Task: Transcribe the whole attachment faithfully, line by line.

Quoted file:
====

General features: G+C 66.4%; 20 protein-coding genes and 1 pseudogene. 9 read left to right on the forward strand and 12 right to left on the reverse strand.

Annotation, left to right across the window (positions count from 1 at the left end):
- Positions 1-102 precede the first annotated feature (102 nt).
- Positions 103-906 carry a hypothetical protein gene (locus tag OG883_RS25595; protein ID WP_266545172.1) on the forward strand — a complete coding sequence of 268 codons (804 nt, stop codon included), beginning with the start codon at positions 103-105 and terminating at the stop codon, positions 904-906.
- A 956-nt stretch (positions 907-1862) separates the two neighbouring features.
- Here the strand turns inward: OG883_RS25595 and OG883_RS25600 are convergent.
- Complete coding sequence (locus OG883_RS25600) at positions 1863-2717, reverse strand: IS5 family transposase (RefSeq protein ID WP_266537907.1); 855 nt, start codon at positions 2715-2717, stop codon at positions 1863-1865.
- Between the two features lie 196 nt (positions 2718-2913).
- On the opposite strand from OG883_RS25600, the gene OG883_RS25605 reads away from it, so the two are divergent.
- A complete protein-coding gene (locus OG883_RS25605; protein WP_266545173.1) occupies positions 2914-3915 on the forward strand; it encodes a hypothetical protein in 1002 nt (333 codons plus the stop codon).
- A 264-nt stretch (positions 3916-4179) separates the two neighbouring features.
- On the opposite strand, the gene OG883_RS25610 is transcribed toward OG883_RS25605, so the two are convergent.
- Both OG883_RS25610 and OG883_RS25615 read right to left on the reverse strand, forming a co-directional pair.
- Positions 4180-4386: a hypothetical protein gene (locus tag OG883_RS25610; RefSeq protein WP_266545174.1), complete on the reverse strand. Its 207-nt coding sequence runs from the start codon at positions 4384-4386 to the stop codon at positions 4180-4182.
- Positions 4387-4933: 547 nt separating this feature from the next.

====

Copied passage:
General features: G+C 66.4%; 20 protein-coding genes and 1 pseudogene. 9 read left to right on the forward strand and 12 right to left on the reverse strand.

Annotation, left to right across the window (positions count from 1 at the left end):
- Positions 1-102 precede the first annotated feature (102 nt).
- Positions 103-906 carry a hypothetical protein gene (locus tag OG883_RS25595; protein ID WP_266545172.1) on the forward strand — a complete coding sequence of 268 codons (804 nt, stop codon included), beginning with the start codon at positions 103-105 and terminating at the stop codon, positions 904-906.
- A 956-nt stretch (positions 907-1862) separates the two neighbouring features.
- Here the strand turns inward: OG883_RS25595 and OG883_RS25600 are convergent.
- Complete coding sequence (locus OG883_RS25600) at positions 1863-2717, reverse strand: IS5 family transposase (RefSeq protein ID WP_266537907.1); 855 nt, start codon at positions 2715-2717, stop codon at positions 1863-1865.
- Between the two features lie 196 nt (positions 2718-2913).
- On the opposite strand from OG883_RS25600, the gene OG883_RS25605 reads away from it, so the two are divergent.
- A complete protein-coding gene (locus OG883_RS25605; protein WP_266545173.1) occupies positions 2914-3915 on the forward strand; it encodes a hypothetical protein in 1002 nt (333 codons plus the stop codon).
- A 264-nt stretch (positions 3916-4179) separates the two neighbouring features.
- On the opposite strand, the gene OG883_RS25610 is transcribed toward OG883_RS25605, so the two are convergent.
- Both OG883_RS25610 and OG883_RS25615 read right to left on the reverse strand, forming a co-directional pair.
- Positions 4180-4386: a hypothetical protein gene (locus tag OG883_RS25610; RefSeq protein WP_266545174.1), complete on the reverse strand. Its 207-nt coding sequence runs from the start codon at positions 4384-4386 to the stop codon at positions 4180-4182.
- Positions 4387-4933: 547 nt separating this feature from the next.